The film was originally produced so that Dino De Laurentiis could put some quick cash into his long gestating project Total Recall, a film that Laurentiis had owned the rights for and one that Schwarzenegger would later take the leading role.
Partly due to the poor box office performance of the movie, De Laurentiis would eventually file for bankruptcy and the rights to "Total Recall" were sold to Carolco.
At the time, Schwarzenegger was still under contract with De Laurentiis for a number of Conan the Barbarian sequels and in exchange for dissolving this multi-picture agreement, he agreed to star in "Raw Deal."
Initially, Schwarzenegger was more interested in doing "Total Recall," but De Laurentiis objected because he didn't feel that Schwarzenegger was right for the leading role and Patrick Swayze was cast before De Laurentiis' bankruptcy.
The filming was done on location in Chicago, Castle Hayne, North Carolina and Wilmington, North Carolina at the De Laurentiis Entertainment Group Studios. The filming began on October 19, 1985.
The original title was intended to be called "Let's Make a Deal." During the filming and production, it was changed to "Triple Identity" and finally, it was called "Raw Deal" in order to make the movie sound more like a regular action film.
In an interview promoting the film, Arnold Schwarzenegger said this was the first film where he got to wear an elaborate & modern wardrobe. Before this, he said that his wardrobe budget for a film was about "ten dollars".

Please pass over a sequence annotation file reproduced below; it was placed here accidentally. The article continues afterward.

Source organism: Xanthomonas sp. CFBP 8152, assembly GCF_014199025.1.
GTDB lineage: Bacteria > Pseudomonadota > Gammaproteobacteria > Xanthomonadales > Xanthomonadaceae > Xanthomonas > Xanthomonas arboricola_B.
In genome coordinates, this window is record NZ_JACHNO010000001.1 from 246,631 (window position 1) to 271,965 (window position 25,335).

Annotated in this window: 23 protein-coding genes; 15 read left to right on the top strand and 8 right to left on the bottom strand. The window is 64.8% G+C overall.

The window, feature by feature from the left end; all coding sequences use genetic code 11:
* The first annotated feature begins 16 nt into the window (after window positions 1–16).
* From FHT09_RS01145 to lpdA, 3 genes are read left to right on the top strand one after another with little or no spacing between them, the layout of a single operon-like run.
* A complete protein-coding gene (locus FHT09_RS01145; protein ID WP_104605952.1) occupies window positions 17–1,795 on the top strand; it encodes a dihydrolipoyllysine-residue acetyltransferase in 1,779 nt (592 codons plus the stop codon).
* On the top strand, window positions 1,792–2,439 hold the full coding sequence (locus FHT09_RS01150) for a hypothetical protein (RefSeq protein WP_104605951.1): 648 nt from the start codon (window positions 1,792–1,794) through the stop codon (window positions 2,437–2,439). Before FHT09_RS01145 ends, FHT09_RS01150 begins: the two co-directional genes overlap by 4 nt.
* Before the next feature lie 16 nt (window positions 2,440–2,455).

"Raw Deal" debuted at #2 at the box office, grossing $15,946,969 during its opening weekend, coming in behind "Top Gun". In Germany, the film made $2,183,216.
Domestically, it made $16,209,459.
The movie received a mixed reception from critics.
On Rotten Tomatoes, it was given an 25% rating based on 12 reviews and given an audience score of 29%.
The Los Angeles Times' Sheila Benson said, "Has it come to this? That we can feel vaguely cheered that "Raw Deal" (citywide), where the bodies again pile up like cordwood, is a better made movie than "Cobra"?"
However, she praised Schwarzenegger saying that his strength as an actor is "not that he can toss grown men over ceiling beams, but that he has a vein of sweetness and self-deprecation that no amount of mayhem can obliterate. It has shone from him since "Pumping Iron;" it has allowed him to surmount silly and unwise pieces of action (such as the drunk scenes in one of the "Conans" and here), and even his own awkwardness as an actor".
Roger Ebert gave the film a rating of two in a half stars, saying the movie plot "is so simple (and has been told so many times before), that perhaps the most amazing achievement of "Raw Deal" is its ability to screw it up. This movie didn't just happen to be a mess; the filmmakers had to work to make it so confusing".